The city of Prague celebrates this most joyful of Christian holidays in a traditional manner. Festivities start on the “Blue” Monday, which is called so because of the fabric used to decorate churches. Next, comes "Grey" Tuesday, which means there is nothing special about that day. “Ugly” Wednesday is the day when people are not supposed to frown, or else they will be ugly every Wednesday of the year. Holy “Green” Thursday is the day when people should eat green food in order to be healthy. This is also the day when the church bells ring for the last time and remain silent until “White” Saturday.
Good Friday is a silent prayer day. In the morning of the Holy “White” Saturday, bonfires are set in front of churches. "White" Saturday traditions are especially colorful in churches of Kyjov, Domaľlice, Blatnice, Břeclav, or Vlčnov. Many people wear traditional clothes. Believers approach the fire to light up small pieces of wood and take them home. The Czech name for Easter is Velikonoce (which can be translated as Great Night).
Easter dishes are blessed on Easter Sunday. This is the day to spend with family and friends, especially while having fun with big picnics. The most famous Czech Easter foods include roast lamb with parsley and bread stuffing (nádivka), special cakes baked in the shape of a lamb (beránek), coated with icing. Mazanec is Easter bread that’s covered in glaze and almonds. “Judases” are quite popular as well. It is a small pastry in the shape of braids and spirals. They reminisce of the rope with which Judas hung himself.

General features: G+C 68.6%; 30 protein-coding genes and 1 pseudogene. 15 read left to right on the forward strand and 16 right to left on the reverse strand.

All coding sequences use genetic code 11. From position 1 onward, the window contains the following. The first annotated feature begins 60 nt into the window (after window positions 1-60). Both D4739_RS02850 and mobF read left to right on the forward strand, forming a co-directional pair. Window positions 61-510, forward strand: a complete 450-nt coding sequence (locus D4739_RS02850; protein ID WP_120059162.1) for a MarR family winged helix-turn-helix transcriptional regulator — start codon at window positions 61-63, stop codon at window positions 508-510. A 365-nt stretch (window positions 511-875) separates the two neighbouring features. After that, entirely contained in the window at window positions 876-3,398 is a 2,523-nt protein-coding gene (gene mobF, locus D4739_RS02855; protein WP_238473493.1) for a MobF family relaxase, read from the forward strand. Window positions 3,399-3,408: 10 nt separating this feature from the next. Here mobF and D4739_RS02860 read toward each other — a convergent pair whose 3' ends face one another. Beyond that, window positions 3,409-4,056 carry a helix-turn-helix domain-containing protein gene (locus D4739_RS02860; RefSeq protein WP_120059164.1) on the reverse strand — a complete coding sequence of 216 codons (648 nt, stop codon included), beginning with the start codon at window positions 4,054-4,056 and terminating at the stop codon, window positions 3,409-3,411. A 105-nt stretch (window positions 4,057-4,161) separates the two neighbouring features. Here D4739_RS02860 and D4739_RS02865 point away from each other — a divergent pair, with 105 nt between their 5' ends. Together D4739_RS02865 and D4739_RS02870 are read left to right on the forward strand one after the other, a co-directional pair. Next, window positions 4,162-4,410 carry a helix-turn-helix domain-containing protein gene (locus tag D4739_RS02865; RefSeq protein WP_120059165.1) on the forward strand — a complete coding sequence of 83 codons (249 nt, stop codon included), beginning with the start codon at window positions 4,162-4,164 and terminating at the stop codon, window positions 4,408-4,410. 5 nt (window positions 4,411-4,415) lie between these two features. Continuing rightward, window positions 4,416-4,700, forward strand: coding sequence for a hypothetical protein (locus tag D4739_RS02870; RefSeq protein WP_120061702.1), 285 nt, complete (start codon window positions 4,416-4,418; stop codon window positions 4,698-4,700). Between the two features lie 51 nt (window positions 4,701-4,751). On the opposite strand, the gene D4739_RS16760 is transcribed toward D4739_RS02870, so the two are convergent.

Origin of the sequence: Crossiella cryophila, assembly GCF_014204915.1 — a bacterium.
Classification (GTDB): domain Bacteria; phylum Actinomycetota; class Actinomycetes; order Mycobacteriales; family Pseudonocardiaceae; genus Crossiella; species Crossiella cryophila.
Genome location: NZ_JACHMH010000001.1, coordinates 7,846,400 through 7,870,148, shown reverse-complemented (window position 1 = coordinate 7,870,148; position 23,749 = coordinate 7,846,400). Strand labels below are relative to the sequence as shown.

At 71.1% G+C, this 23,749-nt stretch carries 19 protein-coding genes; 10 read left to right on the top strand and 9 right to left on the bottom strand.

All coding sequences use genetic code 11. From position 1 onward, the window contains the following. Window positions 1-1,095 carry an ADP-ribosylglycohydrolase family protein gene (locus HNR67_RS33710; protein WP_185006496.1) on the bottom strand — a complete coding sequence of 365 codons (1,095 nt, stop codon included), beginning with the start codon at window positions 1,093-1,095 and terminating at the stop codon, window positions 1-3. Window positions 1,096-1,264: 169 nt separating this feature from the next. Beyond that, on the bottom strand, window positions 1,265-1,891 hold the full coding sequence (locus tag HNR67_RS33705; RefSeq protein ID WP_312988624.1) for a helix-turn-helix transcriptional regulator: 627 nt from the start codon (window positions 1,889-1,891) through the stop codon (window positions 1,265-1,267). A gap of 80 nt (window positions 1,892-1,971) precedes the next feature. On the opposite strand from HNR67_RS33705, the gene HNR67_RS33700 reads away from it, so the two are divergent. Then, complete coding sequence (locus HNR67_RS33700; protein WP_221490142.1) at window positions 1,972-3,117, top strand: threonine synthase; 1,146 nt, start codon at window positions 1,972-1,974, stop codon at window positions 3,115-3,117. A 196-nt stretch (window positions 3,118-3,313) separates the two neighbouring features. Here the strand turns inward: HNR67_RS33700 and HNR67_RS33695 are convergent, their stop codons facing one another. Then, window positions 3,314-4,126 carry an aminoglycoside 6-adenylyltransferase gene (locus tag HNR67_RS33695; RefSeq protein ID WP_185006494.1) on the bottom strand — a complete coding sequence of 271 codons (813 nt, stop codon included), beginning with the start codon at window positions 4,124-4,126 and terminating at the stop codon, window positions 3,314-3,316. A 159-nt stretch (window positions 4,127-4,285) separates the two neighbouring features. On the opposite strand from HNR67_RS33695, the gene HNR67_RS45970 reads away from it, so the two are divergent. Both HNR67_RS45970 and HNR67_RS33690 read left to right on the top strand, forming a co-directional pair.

Easter Monday is also called Whipping or “Pomlázka Feast” Monday. This day has a unique tradition, called pomlázka. Men whip women with a freshly plaited birch stick called pomlázka. This gentle “tap” is said to bring good health and beauty for these ladies. In return, the women give the men a decorated egg.
Easter Markets in Prague
One more thing everyone should do during Easter celebrations in the Czech Republic is to visit Easter markets. They are concentrated at three of Prague's most famous squares—Old Town Square, Wenceslas Square, and the Republic Square. Tens of thousands of people annually visit these markets. Hundreds of vendors offer traditional Czech products together with Easter decorations, Easter eggs, lace, wooden toys, and puppets. Check out cultural entertainment programs, concerts, demonstrations of old arts and crafts, as well as interesting workshops offered there.